Monday, September 20, 2010

Cursa de la Mercè 2010

I’m still waiting for the City Council of Barcelona to issue a statement admitting that yesterday’s course was short. Back in June, I ran a very disappointing 10k so I was wary of being over confident going in to this race. Truth be told, and despite that June disaster, I had reasons to be cautiously confident: my August runs—alone and with my father—felt fantastic, and, just last Wednesday, I did a long run at a very decent pace. Yet, I was concerned that the long run may have tired me out, that the first week back to work wasn’t the best time to do a race, and that a 12,000-person event with lots of “fun runners” was not the best place to try for a PR. Still, my plan was to try for a 57:30 finish, a slight improvement over my previous PR of 58:45.

Saturday evening I did some math and decided to aim for a 5:45/km pace. Then, I organized my race playlist, something I’ve never actually done before and which ended up being very beneficial. (Envisioning how you’ll be feeling at every km and what music you’ll need to push you through works wonders!) I got to bed early and was wide awake at 6:30 am. By 7:30, I’d managed to get down two cups of coffee and an apple, but I wasn’t hungry enough to eat anything else: I was excited and jittery and ready to go.

Now, it’s important to note here that I had made a conscious decision to run this race alone. There are people I could have called last week or even Sunday morning in order to meet up with them with at the start. In fact, I even turned down meet-ups with a few other runners. (I was polite and honest, but I’m sure those girls still think I’m a big weirdo.) I needed to run this race alone-- to be selfishly focused and determined. Does this ever happen to you? Do you sometimes not want to share that (mental) racing space? And yes, it was lonely at the beginning. Catalans are such group people--all decked out in the official race shirt, singing and taking pictures and generally being friendly and jovial. But, though I’ve been here for ten years, I’m still very American in my need to be an individual-- a pensive, lonely runner. Sure, all alone at the massively monumental Plaça Espanya, I had some weak moments and thought about texting a runner friend and begging, last minute, for a meet. But then, I would have had to make small talk, instead of staying focused on my race and other, deeper thoughts: my homesickness after a month in the States, discontent at the workplace, and my lack of enthusiasm for my thesis. I stayed strong—checked my cell phone with my bag, reflected on those big life questions, and talked to strangers in the spot-a-pot line instead of people I’d have to commit to staying near once the race began.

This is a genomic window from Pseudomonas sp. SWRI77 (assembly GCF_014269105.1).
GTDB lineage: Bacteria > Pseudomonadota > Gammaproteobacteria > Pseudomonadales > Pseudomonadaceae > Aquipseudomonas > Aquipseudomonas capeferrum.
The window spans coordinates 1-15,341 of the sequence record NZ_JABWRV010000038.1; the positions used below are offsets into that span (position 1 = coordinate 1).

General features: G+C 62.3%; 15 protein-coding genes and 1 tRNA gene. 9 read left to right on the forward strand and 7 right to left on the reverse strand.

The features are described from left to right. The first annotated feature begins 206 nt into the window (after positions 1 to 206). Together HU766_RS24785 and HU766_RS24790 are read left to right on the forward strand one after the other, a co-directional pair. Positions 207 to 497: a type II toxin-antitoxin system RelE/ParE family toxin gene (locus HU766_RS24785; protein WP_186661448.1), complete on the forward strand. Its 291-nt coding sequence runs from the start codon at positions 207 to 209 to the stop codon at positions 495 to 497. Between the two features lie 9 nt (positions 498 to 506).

It took ten minutes just to get over the starting line, and I ran that first crowded kilometer in 6:12. In order to keep a 5:45 pace, I had some time to make up! Some runners were spreading out onto the sidewalks along the Gran Via in order to get ahead, but that seemed slightly dangerous to me: the scenario of tripping over a tree root and breaking my ankle flashed through my head. But, once I spotted a guy wearing an easily distinguishable green hat and knifing through groups four or five abreast, I followed him through km 4. I used his trailblazing and then passed him, crossing the 5k mark at 27-something! I was psyched! Thank you, Green Hat!

Since I was carrying my own water I didn’t have to stop and get caught in the 5k-water-shuffle either; I just tuned in to my tunes. Families spilled out onto their balconies, old ladies were cheering and I had the rumba catalana carrying me along. At the 8k mark my watch read 45:01 and I actually clapped my hands. Just stay focus, I thought to myself, you have this in the bag. The last two kilometers weren’t easy though—the race ended uphill and the street narrowed, so there was no room and I had little energy left for a sprint. And, I was having trouble concentrating because I realized that I was going to come in under 56 minutes and just couldn’t believe it. Excitement took over. Last year, I did this same race (yes, granted just for fun with co-workers) in 1:05. What a difference, although of course it makes perfect sense: you work at something, you practice persistently, and you get better. But somehow, 55:12 just felt too good to be true. I looked up the race results online as soon as I got home, just to make sure my watch hadn’t been disastrously wrong.